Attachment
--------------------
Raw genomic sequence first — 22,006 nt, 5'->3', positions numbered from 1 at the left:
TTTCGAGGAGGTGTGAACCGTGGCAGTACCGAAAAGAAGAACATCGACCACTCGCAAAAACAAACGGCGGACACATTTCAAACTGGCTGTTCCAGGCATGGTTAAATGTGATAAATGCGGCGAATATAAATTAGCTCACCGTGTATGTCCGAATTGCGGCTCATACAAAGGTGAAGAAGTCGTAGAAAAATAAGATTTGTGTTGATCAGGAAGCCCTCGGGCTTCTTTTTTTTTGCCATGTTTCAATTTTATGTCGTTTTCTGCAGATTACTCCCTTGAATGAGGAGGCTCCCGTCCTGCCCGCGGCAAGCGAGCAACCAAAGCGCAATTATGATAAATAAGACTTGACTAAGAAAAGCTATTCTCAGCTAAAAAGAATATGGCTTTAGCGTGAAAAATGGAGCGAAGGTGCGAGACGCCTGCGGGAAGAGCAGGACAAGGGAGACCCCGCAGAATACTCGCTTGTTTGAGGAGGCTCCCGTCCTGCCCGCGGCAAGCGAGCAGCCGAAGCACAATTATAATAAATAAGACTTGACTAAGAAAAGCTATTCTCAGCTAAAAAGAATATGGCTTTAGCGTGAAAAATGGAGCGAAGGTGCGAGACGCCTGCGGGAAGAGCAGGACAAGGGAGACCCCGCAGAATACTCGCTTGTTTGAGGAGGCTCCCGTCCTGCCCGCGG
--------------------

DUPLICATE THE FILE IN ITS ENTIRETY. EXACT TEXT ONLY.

Raw genomic sequence first — 22,006 nt, 5'->3', positions numbered from 1 at the left:
TTTCGAGGAGGTGTGAACCGTGGCAGTACCGAAAAGAAGAACATCGACCACTCGCAAAAACAAACGGCGGACACATTTCAAACTGGCTGTTCCAGGCATGGTTAAATGTGATAAATGCGGCGAATATAAATTAGCTCACCGTGTATGTCCGAATTGCGGCTCATACAAAGGTGAAGAAGTCGTAGAAAAATAAGATTTGTGTTGATCAGGAAGCCCTCGGGCTTCTTTTTTTTTGCCATGTTTCAATTTTATGTCGTTTTCTGCAGATTACTCCCTTGAATGAGGAGGCTCCCGTCCTGCCCGCGGCAAGCGAGCAACCAAAGCGCAATTATGATAAATAAGACTTGACTAAGAAAAGCTATTCTCAGCTAAAAAGAATATGGCTTTAGCGTGAAAAATGGAGCGAAGGTGCGAGACGCCTGCGGGAAGAGCAGGACAAGGGAGACCCCGCAGAATACTCGCTTGTTTGAGGAGGCTCCCGTCCTGCCCGCGGCAAGCGAGCAGCCGAAGCACAATTATAATAAATAAGACTTGACTAAGAAAAGCTATTCTCAGCTAAAAAGAATATGGCTTTAGCGTGAAAAATGGAGCGAAGGTGCGAGACGCCTGCGGGAAGAGCAGGACAAGGGAGACCCCGCAGAATACTCGCTTGTTTGAGGAGGCTCCCGTCCTGCCCGCGG